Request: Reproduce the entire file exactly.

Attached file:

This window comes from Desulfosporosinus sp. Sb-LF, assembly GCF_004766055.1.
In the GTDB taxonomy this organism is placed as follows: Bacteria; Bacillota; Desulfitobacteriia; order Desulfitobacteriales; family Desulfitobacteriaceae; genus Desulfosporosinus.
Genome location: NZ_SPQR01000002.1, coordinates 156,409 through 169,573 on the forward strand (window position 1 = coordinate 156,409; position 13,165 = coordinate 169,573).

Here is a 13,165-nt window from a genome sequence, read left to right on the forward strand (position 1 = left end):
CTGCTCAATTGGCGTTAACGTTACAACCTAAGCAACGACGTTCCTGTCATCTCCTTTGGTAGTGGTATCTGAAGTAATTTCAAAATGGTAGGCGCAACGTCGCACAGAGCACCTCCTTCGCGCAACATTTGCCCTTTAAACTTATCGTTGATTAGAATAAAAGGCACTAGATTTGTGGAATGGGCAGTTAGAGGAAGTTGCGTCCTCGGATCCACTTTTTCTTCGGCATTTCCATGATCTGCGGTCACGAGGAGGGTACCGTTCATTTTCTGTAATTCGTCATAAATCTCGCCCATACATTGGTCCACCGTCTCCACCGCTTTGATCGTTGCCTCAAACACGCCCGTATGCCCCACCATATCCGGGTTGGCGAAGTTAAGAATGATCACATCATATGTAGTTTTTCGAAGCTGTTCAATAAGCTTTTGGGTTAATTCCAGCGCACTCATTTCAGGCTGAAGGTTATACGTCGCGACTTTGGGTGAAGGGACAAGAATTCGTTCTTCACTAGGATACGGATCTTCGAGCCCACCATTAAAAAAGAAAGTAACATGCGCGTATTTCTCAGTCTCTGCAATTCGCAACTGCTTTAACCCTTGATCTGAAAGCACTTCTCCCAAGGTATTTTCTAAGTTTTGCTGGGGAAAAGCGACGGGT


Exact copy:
This window comes from Desulfosporosinus sp. Sb-LF, assembly GCF_004766055.1.
In the GTDB taxonomy this organism is placed as follows: Bacteria; Bacillota; Desulfitobacteriia; order Desulfitobacteriales; family Desulfitobacteriaceae; genus Desulfosporosinus.
Genome location: NZ_SPQR01000002.1, coordinates 156,409 through 169,573 on the forward strand (window position 1 = coordinate 156,409; position 13,165 = coordinate 169,573).

Here is a 13,165-nt window from a genome sequence, read left to right on the forward strand (position 1 = left end):
CTGCTCAATTGGCGTTAACGTTACAACCTAAGCAACGACGTTCCTGTCATCTCCTTTGGTAGTGGTATCTGAAGTAATTTCAAAATGGTAGGCGCAACGTCGCACAGAGCACCTCCTTCGCGCAACATTTGCCCTTTAAACTTATCGTTGATTAGAATAAAAGGCACTAGATTTGTGGAATGGGCAGTTAGAGGAAGTTGCGTCCTCGGATCCACTTTTTCTTCGGCATTTCCATGATCTGCGGTCACGAGGAGGGTACCGTTCATTTTCTGTAATTCGTCATAAATCTCGCCCATACATTGGTCCACCGTCTCCACCGCTTTGATCGTTGCCTCAAACACGCCCGTATGCCCCACCATATCCGGGTTGGCGAAGTTAAGAATGATCACATCATATGTAGTTTTTCGAAGCTGTTCAATAAGCTTTTGGGTTAATTCCAGCGCACTCATTTCAGGCTGAAGGTTATACGTCGCGACTTTGGGTGAAGGGACAAGAATTCGTTCTTCACTAGGATACGGATCTTCGAGCCCACCATTAAAAAAGAAAGTAACATGCGCGTATTTCTCAGTCTCTGCAATTCGCAACTGCTTTAACCCTTGATCTGAAAGCACTTCTCCCAAGGTATTTTCTAAGTTTTGCTGGGGAAAAGCGACGGGT